The influential people that they are looking for in this process include women from any profession and walk of life, Women’s Commission staff liaison, Alyssa Stephens, said. They want to find women who have left their mark on the Fort Collins community and who deserve to be recognized. This process of finding qualifying women has already been started by the Zonta Club, a group devoted to advancing the status of women worldwide. Zonta is working diligently to find important women from the past who have yet to be acknowledged or honored. The commission has been helping this process by collecting oral histories and documentation and by finding women who are still alive today to tell their stories. It is Zonta and the commission’s goal to find as many qualified women as they can for this project, from the past and present day.
In a recent street naming project done over the summer of 2017 for the Capstone Cottages development, the suggested street names consisted of males. Barney Apodaca, Jim Reidhead, Bob Everitt and Dick Beardmore were a few of the options that the city was looking into. While all of these men qualify in ways that should be recognized, ranging from having disabilities to being founders, it is notable that there was a lack of women recognized during this time. It is clear that there is a real need for the project headed by the Women’s Commission.
There was an interesting story in the Samoa Observer about collaborative efforts in that nation to elect more women to office:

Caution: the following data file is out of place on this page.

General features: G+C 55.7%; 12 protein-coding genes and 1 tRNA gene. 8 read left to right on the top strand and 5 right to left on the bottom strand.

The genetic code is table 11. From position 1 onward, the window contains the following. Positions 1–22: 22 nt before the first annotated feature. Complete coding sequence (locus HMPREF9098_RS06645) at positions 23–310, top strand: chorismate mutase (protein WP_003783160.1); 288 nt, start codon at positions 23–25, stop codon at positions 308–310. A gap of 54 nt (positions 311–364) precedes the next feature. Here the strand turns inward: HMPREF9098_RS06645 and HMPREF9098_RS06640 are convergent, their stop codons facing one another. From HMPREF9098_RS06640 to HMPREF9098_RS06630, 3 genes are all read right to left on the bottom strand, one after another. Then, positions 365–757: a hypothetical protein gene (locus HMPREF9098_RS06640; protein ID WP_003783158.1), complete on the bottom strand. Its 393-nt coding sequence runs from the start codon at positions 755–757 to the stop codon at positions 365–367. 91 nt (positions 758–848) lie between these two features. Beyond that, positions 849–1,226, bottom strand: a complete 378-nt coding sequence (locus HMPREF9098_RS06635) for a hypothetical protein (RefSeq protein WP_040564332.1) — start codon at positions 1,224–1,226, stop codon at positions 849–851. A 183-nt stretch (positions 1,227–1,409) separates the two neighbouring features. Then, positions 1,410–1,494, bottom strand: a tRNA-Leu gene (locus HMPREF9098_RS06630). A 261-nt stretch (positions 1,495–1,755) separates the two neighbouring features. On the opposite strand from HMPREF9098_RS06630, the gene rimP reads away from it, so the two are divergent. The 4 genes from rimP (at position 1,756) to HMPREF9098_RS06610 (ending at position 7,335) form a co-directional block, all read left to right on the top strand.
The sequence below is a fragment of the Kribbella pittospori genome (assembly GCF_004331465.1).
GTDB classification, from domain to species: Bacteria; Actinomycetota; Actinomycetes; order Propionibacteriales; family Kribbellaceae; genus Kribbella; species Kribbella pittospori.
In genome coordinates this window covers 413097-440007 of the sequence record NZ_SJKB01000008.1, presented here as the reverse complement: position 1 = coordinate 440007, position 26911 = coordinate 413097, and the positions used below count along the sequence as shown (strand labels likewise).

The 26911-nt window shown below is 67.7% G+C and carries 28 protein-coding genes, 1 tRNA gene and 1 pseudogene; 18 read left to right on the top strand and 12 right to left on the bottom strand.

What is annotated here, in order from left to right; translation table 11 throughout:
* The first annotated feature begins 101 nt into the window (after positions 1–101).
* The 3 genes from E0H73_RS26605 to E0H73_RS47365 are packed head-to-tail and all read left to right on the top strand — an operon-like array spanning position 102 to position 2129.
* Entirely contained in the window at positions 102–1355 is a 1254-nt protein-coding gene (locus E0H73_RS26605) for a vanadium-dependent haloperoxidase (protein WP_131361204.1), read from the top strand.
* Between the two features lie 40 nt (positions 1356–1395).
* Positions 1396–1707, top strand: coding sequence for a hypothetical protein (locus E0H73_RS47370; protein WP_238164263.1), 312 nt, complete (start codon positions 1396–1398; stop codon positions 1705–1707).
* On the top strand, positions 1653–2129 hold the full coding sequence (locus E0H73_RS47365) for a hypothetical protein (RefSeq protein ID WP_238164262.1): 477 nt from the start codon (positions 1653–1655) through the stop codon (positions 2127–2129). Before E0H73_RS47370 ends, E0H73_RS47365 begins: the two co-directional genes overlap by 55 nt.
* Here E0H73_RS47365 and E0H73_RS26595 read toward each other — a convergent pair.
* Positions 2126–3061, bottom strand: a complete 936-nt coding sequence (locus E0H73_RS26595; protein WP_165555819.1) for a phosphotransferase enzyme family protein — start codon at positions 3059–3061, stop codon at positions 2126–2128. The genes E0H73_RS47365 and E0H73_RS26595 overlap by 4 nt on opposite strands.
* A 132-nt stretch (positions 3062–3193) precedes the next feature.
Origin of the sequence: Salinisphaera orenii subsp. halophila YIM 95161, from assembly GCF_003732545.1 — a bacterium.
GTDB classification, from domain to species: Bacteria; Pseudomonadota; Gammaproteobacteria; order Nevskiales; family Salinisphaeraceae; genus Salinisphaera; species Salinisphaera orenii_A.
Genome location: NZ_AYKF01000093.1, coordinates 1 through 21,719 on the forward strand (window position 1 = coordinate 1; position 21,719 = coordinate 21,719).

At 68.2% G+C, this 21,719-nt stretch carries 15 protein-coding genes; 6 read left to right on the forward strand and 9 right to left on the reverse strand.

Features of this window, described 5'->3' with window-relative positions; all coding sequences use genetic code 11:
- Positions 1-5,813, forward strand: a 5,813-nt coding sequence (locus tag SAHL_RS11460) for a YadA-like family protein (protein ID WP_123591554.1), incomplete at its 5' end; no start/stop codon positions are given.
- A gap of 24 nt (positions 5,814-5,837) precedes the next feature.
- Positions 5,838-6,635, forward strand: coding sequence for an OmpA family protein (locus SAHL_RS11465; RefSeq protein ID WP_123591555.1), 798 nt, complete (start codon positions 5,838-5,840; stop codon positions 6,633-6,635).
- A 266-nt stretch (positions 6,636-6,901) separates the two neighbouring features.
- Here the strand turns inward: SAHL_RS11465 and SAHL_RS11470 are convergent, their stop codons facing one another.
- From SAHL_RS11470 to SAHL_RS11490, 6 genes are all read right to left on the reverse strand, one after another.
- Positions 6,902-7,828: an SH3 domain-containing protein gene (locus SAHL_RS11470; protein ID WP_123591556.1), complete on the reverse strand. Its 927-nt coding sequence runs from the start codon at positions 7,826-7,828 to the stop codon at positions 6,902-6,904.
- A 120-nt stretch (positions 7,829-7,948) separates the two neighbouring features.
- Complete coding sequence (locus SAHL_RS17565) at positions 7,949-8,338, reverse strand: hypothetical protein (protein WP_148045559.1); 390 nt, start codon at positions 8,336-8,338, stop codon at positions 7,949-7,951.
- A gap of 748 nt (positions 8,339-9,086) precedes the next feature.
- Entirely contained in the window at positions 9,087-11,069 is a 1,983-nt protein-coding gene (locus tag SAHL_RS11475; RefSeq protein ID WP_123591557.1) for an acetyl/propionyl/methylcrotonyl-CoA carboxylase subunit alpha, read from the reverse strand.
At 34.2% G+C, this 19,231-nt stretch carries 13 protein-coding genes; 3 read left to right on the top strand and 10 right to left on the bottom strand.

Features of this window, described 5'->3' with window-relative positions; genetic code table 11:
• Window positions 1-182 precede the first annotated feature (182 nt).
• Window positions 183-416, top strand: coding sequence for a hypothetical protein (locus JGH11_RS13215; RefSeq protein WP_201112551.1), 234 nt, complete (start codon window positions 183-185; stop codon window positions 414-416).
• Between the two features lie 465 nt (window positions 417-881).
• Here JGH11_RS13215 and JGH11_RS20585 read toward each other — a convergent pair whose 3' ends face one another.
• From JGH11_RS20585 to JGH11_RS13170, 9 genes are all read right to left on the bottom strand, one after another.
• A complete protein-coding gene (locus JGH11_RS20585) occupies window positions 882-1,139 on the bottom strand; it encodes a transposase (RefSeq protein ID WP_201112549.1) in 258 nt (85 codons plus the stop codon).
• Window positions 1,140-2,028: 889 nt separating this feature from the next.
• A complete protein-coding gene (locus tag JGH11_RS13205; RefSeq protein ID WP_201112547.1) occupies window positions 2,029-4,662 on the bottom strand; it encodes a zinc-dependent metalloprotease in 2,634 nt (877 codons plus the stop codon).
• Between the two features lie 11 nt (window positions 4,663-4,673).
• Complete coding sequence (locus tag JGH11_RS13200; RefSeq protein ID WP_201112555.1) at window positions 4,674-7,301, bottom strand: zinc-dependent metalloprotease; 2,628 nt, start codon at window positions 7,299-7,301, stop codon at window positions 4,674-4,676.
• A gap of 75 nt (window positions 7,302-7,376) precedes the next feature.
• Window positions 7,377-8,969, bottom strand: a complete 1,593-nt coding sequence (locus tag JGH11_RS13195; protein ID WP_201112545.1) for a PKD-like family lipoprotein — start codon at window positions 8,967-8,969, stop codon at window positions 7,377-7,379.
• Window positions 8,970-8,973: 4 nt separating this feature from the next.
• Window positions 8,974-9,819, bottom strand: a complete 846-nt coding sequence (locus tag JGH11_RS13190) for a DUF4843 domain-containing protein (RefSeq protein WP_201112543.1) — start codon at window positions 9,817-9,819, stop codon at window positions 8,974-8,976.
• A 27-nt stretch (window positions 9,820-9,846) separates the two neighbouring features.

A new leadership project is being launched in Samoa today with the aim to build on advances in gender equality.
The Women in Leadership in Samoa (W.I.L.S.) Project seeks to improve gender equality and women’s leadership in Samoa.
W.I.L.S. represents the second phase of the Increasing Political Participation of Women in Samoa (I.P.P.W.S.) Project, which was in place from 2014 to 2016.
Samoa has made significant advances in development and in promoting gender equality. Women now hold five of the 50 seats in the national parliament – equating to the 10 per cent required as a result of the 2013 constitutional amendment.
There are always lots of good things to read but this week there are two things that are well worth listening to:
- Avi Green of the Scholars Strategy Network interviews Saskia Brechenmacher of the Carnegie Endowment for Peace on this great podcast about her new paper on a European perspective on how to elect more women to office faster
- Gwen Young of the Wilson Center moderates a panel discussion on Saskia's paper with Michelle Whittaker of the Democracy Initiative and myself - listen to the session here.